The other day we took in the big-screen IMAC show called “The Rocky Mountain Express.“ It told of the story of building the Canadian Pacific Railroad across the interior mountain ranges of British Columbia and finding a pass through the virtually impenetrable Rocky Mountains.
While watching this documentary, the viewers were treated to a spectacular steam engine trip across the Canadian Pacific Line from Vancouver to Superior. The film described how one man, William Cornelius Van Horne, son of an Illinois dirt farmer, rose in the ranks of railroading from the tender age of 14, when his formal schooling ceased, to become superintendents and general managers of emerging railroads in America.
A powerful figure of a man, this accomplished artist, violinist, and dedicated railroad engineer was asked by the Canadian Pacific Railroad Company, at the young age of 39, in the year 1882, to direct the construction of the transcontinental link from the harbor at Vancouver, British Columbia to Thunder Bay on Lake Superior.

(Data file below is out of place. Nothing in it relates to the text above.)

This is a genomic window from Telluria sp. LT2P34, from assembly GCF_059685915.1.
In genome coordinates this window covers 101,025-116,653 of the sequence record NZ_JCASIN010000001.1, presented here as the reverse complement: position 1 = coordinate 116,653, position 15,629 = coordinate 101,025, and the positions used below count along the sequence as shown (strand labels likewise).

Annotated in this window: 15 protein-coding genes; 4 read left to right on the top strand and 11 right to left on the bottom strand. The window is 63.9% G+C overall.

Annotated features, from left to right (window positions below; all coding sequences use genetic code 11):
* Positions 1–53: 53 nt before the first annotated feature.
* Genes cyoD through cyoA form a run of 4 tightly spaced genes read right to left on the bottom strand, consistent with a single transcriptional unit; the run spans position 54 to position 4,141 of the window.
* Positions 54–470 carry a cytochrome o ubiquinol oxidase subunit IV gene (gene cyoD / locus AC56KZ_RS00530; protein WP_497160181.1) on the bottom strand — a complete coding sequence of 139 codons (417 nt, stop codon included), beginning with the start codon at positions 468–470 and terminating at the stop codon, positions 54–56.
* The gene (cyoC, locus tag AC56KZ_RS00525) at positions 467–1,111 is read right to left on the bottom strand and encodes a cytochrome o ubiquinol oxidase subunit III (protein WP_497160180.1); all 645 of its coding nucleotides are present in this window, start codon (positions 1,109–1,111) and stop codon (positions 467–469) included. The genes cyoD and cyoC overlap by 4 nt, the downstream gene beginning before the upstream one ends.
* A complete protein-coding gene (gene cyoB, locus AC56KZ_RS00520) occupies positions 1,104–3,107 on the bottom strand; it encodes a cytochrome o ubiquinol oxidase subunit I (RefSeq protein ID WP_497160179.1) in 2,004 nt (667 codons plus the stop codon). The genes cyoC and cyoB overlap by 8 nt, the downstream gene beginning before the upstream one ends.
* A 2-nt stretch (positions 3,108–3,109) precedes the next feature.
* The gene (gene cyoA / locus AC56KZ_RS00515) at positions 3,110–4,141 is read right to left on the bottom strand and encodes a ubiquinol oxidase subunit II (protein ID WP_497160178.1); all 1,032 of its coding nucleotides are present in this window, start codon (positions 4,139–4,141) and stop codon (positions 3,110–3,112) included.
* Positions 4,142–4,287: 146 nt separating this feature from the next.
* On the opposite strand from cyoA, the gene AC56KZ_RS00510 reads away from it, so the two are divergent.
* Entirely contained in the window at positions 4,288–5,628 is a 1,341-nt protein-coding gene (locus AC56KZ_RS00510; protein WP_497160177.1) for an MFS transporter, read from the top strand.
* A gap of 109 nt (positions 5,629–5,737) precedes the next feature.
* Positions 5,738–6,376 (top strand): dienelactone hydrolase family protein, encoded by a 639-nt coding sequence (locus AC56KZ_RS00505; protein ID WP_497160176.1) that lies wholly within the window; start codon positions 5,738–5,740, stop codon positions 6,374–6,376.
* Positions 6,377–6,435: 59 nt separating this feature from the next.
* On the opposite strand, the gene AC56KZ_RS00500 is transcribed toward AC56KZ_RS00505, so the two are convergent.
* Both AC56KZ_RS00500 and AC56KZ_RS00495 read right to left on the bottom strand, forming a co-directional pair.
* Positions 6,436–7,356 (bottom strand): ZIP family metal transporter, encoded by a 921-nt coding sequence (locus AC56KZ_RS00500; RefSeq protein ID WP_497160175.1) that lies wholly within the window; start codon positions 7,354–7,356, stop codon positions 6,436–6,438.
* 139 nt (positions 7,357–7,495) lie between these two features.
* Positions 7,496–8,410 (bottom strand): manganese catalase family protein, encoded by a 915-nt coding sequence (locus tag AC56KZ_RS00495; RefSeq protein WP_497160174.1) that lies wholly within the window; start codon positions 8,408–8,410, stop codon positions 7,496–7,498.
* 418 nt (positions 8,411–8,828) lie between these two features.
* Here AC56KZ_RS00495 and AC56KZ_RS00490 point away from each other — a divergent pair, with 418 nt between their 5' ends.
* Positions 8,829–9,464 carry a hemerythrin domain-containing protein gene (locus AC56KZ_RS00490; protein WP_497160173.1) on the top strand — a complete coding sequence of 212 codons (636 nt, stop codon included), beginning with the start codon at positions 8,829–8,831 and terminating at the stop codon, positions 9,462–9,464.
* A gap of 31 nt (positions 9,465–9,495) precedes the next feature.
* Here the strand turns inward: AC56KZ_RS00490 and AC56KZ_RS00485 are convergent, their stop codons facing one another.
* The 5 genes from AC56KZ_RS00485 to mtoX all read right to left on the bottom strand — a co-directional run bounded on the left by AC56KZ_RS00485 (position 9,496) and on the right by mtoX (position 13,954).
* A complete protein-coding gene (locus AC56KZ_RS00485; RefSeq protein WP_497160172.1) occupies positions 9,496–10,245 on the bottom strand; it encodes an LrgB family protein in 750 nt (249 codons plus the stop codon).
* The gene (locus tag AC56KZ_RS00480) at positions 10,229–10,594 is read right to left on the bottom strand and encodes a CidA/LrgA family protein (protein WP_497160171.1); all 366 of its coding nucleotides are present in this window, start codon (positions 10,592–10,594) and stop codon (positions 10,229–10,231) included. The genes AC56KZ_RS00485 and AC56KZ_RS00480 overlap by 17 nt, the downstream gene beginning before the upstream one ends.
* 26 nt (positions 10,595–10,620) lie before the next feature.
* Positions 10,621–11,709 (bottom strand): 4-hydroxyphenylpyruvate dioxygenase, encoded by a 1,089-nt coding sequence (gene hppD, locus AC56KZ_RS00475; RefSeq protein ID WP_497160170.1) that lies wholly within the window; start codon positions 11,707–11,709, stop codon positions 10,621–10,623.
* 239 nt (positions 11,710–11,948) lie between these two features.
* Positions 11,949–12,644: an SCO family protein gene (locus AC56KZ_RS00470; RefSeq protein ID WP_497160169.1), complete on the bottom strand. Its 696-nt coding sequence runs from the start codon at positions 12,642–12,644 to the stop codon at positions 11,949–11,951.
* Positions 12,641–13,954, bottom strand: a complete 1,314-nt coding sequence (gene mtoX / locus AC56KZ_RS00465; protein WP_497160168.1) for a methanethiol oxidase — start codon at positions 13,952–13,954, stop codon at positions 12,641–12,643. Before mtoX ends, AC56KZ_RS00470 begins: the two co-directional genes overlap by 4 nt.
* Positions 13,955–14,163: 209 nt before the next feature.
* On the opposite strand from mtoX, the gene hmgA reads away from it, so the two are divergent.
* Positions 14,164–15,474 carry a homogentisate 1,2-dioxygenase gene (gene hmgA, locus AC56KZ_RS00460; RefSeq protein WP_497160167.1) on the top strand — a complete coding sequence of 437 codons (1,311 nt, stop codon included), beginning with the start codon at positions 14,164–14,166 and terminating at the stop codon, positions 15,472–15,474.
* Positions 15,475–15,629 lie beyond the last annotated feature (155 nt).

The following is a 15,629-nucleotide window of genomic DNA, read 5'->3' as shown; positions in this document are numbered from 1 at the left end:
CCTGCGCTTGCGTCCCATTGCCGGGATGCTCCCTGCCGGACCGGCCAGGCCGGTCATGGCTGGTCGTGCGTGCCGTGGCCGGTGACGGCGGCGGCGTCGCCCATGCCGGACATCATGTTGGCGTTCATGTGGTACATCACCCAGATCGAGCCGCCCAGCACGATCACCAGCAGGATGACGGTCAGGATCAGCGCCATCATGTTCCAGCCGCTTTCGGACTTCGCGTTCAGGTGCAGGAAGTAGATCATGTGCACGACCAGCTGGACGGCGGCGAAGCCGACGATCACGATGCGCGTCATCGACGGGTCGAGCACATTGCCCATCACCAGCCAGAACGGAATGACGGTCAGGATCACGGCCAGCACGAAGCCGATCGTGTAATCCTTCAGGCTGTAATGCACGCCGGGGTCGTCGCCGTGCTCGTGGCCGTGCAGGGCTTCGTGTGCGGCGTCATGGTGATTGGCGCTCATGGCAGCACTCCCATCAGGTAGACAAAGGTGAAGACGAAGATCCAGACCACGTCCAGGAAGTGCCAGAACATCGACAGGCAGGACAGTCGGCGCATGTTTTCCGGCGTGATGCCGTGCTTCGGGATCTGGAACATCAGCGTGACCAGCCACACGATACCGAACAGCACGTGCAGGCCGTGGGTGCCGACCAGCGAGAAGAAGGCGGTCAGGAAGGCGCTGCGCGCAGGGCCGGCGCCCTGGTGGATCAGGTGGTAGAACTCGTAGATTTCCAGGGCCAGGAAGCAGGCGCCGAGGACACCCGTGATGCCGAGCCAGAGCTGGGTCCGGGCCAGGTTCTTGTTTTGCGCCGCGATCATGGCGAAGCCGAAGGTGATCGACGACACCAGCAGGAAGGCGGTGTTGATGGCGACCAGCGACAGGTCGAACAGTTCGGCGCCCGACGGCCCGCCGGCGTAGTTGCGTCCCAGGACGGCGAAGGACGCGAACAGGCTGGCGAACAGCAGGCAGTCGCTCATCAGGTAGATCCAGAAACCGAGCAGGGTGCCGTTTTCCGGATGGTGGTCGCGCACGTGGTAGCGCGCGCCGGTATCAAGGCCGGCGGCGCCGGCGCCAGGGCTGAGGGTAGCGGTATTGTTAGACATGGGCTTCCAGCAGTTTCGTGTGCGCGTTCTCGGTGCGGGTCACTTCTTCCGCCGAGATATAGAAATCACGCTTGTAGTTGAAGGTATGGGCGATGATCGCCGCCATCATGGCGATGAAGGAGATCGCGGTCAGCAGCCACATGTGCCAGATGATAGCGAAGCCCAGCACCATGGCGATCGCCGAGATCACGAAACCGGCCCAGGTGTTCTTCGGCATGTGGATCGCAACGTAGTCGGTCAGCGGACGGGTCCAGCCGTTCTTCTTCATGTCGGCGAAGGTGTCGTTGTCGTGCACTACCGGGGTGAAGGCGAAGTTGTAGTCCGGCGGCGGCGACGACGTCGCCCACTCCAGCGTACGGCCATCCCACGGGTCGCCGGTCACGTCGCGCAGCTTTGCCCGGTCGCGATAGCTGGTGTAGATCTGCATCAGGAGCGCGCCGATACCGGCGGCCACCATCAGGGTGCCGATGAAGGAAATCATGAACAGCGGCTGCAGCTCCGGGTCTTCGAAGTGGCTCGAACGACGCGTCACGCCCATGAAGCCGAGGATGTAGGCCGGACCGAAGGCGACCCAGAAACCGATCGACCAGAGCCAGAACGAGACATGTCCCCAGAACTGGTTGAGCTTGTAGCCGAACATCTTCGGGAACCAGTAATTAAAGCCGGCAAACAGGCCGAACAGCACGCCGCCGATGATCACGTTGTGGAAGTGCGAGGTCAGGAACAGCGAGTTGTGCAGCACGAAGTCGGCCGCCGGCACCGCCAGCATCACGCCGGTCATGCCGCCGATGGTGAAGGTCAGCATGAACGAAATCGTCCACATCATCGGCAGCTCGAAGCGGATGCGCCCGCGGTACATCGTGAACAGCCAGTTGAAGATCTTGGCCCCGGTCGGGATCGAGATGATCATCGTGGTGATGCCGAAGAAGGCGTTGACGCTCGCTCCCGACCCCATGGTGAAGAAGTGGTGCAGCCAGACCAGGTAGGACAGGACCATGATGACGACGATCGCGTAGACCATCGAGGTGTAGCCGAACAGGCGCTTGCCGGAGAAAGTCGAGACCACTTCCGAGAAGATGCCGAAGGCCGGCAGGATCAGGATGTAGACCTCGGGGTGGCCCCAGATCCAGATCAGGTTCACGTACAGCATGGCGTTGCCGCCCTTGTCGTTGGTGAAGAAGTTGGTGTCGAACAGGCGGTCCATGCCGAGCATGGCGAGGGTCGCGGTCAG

An imposing figure with the seeming energy of five men, the mind of a true visionary and the drive to get things done no matter what lay in his path, built a railroad line across the mountainous interior of British Columbia and up and over and down the Rocky Mountains and across the southern prairies and wetlands of Alberta, Saskatchewan, Manitoba and Ontareio.
Literally carved out of the sides of granite mountains, with looping tunnels, long, curving wood-frame bridges and perilous overhangs, Van Horn directed the construction of a railroad bed that most said could not be done. He finished the line in half the time he was given to complete construction. In one year he directed the laying of over 500 miles of track. That is one and a third miles per day, every day. However, in some areas of the right-of-way, the contractors and workers couldn’t average more than five feet per day. In many of those areas, the death toll was as high as five men per mile.
An excellent biography of Van Horne can be found HERE.
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